It's Looking Bad for Fish Oil and CVD

Fish oil supplements and cardiovascular disease have had a long and controversial history. There was a lot of inconsistency in the research around supplementation and several organizations only added to this confusion. The incomplete reporting by media outlets have also confused the public.

Here, I’ll give a brief timeline of the evidence for fish oil and CVD outcomes.

  • 1970s | A group of explorers noticed that people who consumed fish also had lower incidences of heart disease.

  • 1980s-1990s | Early observational studies also saw a connection between fish consumption and heart disease risk

  • 1990s | A few randomized trials were conducted to see the effects of fish oil supplementation and CVD outcomes

  • 2002 | The American Heart Association put out a statement suggesting that fish oil supplementation was beneficial for fatal outcomes

  • 2002 - 2016 | Several randomized trials and systematic reviews found inconsistent evidence for the effects of fish oil supplementation and CVD outcomes

  • 2016 | The American Heart Association creates a scientific advisory group to look at all the evidence and concludes that despite the controversy, there was a small benefit from fish oil and it could be worth it for people who had a history of CVD events.

  • 2018 | Large meta-analysis published in JAMA with 77,000 + participants found no benefit from fish oil supplementation on real clinical endpoints.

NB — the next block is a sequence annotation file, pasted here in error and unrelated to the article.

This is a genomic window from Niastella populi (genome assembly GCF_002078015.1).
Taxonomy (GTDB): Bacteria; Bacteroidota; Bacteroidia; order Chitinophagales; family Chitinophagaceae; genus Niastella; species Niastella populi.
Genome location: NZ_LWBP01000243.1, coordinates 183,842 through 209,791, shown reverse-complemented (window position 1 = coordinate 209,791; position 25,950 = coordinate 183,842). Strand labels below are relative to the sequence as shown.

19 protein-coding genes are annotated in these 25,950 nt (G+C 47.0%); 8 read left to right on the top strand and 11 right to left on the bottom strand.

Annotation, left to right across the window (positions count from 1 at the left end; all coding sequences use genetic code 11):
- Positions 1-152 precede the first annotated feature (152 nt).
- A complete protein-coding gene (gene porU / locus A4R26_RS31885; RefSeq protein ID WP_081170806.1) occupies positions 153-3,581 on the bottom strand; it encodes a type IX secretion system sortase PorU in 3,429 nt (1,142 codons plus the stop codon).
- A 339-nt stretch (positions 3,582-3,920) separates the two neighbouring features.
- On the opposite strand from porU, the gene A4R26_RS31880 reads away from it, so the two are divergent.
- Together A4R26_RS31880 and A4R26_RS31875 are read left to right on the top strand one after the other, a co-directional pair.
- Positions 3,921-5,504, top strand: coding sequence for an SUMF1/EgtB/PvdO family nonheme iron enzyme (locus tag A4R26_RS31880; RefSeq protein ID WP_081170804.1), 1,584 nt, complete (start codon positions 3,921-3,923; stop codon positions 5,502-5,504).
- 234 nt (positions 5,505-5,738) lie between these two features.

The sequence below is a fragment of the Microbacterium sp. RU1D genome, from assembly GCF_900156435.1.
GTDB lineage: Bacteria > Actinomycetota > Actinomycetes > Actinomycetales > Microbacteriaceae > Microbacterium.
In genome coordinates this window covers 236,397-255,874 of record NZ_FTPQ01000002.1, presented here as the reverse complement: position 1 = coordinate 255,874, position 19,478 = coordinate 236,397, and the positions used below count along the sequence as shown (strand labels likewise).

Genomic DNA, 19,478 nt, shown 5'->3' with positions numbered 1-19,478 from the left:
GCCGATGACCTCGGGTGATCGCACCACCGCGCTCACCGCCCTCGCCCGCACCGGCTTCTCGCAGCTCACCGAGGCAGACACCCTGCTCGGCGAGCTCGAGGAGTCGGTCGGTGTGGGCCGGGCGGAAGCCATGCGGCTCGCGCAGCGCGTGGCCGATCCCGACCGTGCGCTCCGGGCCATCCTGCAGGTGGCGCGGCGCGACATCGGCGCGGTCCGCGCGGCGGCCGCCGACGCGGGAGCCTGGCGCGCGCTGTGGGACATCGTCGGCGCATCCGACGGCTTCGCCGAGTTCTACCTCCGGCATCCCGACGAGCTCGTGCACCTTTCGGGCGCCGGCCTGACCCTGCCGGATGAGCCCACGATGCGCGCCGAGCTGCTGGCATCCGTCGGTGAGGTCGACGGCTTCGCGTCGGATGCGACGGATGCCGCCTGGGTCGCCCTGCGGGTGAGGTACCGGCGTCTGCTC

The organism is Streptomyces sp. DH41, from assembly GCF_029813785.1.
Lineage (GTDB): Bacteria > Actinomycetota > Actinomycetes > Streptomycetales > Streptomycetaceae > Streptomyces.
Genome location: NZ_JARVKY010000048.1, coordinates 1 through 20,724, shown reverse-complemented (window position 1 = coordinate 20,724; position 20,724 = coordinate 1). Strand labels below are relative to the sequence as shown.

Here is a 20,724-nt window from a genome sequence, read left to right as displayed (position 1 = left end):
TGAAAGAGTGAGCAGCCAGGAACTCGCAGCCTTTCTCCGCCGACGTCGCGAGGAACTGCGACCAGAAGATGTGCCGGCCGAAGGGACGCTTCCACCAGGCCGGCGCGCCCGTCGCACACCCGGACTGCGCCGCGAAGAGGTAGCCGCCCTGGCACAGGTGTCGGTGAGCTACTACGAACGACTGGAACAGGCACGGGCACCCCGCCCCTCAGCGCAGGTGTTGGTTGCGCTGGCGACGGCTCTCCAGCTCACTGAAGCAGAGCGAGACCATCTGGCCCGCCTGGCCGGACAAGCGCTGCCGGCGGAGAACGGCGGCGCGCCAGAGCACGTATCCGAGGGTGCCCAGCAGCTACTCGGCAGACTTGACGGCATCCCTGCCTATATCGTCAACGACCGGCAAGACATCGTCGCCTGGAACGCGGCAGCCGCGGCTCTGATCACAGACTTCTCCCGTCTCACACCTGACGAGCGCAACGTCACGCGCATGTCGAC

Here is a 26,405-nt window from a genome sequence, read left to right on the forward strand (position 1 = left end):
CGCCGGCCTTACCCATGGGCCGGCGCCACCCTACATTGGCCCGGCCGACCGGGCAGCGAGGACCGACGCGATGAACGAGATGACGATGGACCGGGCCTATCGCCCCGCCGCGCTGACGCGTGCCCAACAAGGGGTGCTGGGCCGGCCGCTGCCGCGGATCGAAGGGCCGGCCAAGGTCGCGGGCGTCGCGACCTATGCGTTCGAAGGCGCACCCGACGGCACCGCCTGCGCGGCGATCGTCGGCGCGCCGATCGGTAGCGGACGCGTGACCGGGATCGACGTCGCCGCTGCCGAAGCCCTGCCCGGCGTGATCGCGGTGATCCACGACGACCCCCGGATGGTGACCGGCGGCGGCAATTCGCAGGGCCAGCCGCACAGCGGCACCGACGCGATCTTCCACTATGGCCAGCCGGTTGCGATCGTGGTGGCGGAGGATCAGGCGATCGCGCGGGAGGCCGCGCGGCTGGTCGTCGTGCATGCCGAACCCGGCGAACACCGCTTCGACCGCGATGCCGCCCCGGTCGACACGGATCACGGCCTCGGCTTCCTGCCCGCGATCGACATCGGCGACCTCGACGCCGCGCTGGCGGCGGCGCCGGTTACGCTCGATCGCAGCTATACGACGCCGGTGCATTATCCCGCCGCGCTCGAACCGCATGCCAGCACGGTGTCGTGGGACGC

Let’s look at the evidence from the recent JAMA meta-analysis.

Methods:

Primary outcomes:

  • fatal CHD

  • nonfatal heart attacks

  • stroke

  • major vascular events

  • all-cause mortality

Inclusion Criteria:

  • Must be a randomized controlled trial

  • Studies must have a minimum of 500 participants

  • Studies must be at least one year long

  • Studies must use fish oil supplements

Characteristics of Included Studies

  • 10 randomized trials included

  • 8 are double-blind, 2 are open label.

  • Has a total of 77,000+ participants

  • Average age: 64 years

  • Average length of studies: 4.4 years

  • Used mainly up to 1 g/d of fish oil (ranges: 226 to 1800 mg/day of EPA and 0 to 1700 mg/day of DHA)

Results:

  • No statistically significant association between fish oil supplementation and any of the primary outcomes.

  • However, the compatibility (confidence) intervals suggest very small effects.

  • Up to a 7% decrease in the rate ratio is compatible with the test model.

  • No significant differences amongst individual trials (worth remembering that these are exploratory and the analyses could be underpowered. This should not be taken as evidence for no effect.)

  • No significant associations found with subgroup analyses (same point as above)

Strengths:

  • High statistical power/increased precision for the main primary outcome

  • Only included studies of long duration

  • Included studies were mostly at low risk of bias

Limitations:

  • Used aggregated data instead of patient data

  • Did not get a chance to add data from the REDUCE-IT trial or the STRENGTH trial which are using much higher dosages. (3-4 g/d of EPA)

Conclusions:

Up to 1 g/d of fish oil may not have that much to offer when it comes to preventing CVD events in individuals who have a history of CVD. More research is currently underway on higher doses of fish oil supplementation, and there might be some promise there.


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